Continuity Insert? N
My Reprint: N/A
Inbound References (2): showAnt-Man (Scott Lang), Carlos Cassada, Henry Pym, Mary Jane Watson, Michael Cassada, Paste Pot Pete, Psycho-Man, Roberto Cassada, Rosa Cassada, Sandman, Scarlet Beetle, Solo, Spider-Man, Thing, Wizard
Punisher and Wolverine are megapopular, so they appear everywhere.
Posted by: Steven | May 1, 2015 12:10 PM
Marvel will continue these self-contained annual events across three or four annuals for the next two years, with similarly-designed banners across the top of the covers of all of each year's annuals (to the point of '91's annuals having the exact same typeface for the name of the crossover).
Posted by: Morgan Wick | May 1, 2015 1:50 PM
I get the feeling the artist has never actually seen a hockey game.
Posted by: kveto | May 1, 2015 2:32 PM
Fnord, I always wondered if the Sandman story was supposed to take place before FF 307. It makes no sense for Ben to appear as the Thing if he's supposed to be human at the time- why would he wear his Thing exoskeleton to the game if Sandman didn't want to be recognized? Plus, nobody mentions Sandman working for Silver Sable. Maybe this was written before Shooter left Marvel. Alternately, maybe they thought that Ben would be back to being the Thing by the time this saw print or this was written about the same time as She-Hulk: Ceremony and the Atlantis Attacks Avengers Annual.
Posted by: Michael | May 1, 2015 7:57 PM
I've always enjoyed this Annual. I always enjoyed the Scott Lang Ant-Man, and I agree its a shame he didn't stick around for the rest of the storyline. And I really liked the Sandman story with his old partners trying to drag him back to crime.
Posted by: Dermie | May 1, 2015 11:38 PM
At one point in the 1980s (before Solo Avengers) there was a plan to do a split book with Sandman. The length of the story and general quality makes me believe it was originally intended for that.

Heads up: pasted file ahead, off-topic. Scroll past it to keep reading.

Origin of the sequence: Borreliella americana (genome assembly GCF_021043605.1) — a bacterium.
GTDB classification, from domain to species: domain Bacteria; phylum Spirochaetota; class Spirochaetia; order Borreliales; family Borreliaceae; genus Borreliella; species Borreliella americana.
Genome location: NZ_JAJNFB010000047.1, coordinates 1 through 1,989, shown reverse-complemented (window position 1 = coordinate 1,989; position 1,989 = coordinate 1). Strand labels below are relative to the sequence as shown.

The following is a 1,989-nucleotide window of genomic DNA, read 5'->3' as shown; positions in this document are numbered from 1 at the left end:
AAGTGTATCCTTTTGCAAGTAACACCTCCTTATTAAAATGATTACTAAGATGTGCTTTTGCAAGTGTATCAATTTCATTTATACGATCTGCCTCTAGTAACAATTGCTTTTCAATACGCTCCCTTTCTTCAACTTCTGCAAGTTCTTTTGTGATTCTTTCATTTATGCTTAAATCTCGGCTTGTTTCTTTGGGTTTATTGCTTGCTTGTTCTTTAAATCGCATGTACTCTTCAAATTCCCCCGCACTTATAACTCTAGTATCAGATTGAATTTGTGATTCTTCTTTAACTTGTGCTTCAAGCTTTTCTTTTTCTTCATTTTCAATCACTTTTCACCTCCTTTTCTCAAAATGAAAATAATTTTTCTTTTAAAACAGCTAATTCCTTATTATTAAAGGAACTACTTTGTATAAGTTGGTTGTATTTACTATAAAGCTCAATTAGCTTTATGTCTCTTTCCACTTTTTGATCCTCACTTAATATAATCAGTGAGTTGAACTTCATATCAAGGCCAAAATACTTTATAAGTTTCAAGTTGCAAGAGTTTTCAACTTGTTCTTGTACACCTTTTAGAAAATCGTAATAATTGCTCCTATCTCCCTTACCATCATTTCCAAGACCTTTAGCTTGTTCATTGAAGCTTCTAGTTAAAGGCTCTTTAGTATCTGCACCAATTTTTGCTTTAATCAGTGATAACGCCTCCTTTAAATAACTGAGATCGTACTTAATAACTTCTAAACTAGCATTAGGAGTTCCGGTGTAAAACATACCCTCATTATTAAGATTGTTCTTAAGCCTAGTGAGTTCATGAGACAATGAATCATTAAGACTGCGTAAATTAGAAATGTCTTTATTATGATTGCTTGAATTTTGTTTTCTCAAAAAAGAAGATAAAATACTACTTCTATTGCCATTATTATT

Posted by: Tenzil | May 1, 2015 11:53 PM
@Michael, agree with what you're saying about the Thing, but with back-ups the burden of proof is in showing that it can't fit with the main story since i prefer not to split stuff up. We have the exo-skeleton so i might as well use it. Maybe he knows the Sandman is a trouble magnet so he wore the suit, and didn't even consider the idea that he'd want to be incognito.
Posted by: fnord12 | May 2, 2015 1:10 AM
The Sandman story is indeed the old split-book leftover.
That's Fred Hembeck in the matchbook "Draw Me" ad.
Posted by: Mark Drummond | May 2, 2015 1:47 AM
I was thinking of asking "what's Fred Hembeck doing on the matchbook thing?" without feeling the need to outright point out the obvious...
Posted by: Morgan Wick | May 2, 2015 3:14 AM
My last new Spider-Man comic book, I think, for about five years.
Posted by: Cecil | May 2, 2015 4:36 AM
Judging by what happened over the next five years, you made a very, very good choice... but considering what was STILL happening five years later, I'm surprised you didn't jump right back out again and say "that's it, I'm done with Spidey forever".
Posted by: Morgan Wick | May 2, 2015 6:30 AM
Lol@ Morgan. Yeah. I was back on board because my new wife was reading with me. But she loves babies, and we fans recall how Spidey's baby just vanished from modern stories. When they also ditched MJ, she was outtie.
Posted by: Cecil | May 11, 2015 6:48 PM
Glad you linked to the cover. Gil Kane might not have drawn Ant-Man before, but it's a nice reminder that he's the co-creator of the Silver Age Atom and had a lot of experience drawing smaller characters.
Posted by: Erik Beck | October 20, 2015 11:59 AM
The Ant Man story blew me away with its bizarre art, ridiculous premise and cheesy "it was a dream.. or was it?" ending. Very entertaining.. Loved the Sandman story, very interesting character during his reform, and the creative team is tremendous obviously.. The Spidey story was fun enough, gets much worse from here.. the Solo stuff was bland bordering on bad in my opinion.
Posted by: RikFenix | May 28, 2016 5:25 PM
I'm surprised you haven't focused more on the artists here, apart from the 'pensioners' comment. I think it is the weakest link - in the 'Quark' story the heavy black lines make it hard to see details, and much of it just looks so two-dimensional. Then stylistically, I mean, look at the late-70s-looking outfit on Peter Parker at the expo, and the ant's head on the spider!
Drawn and inked by old men when you had the likes of McFarlane reinventing styles at the time. The contrast is awkward.
Posted by: whsaxon | January 7, 2017 5:33 AM
Comments are now closed.
|SuperMegaMonkey home | Comics Chronology home|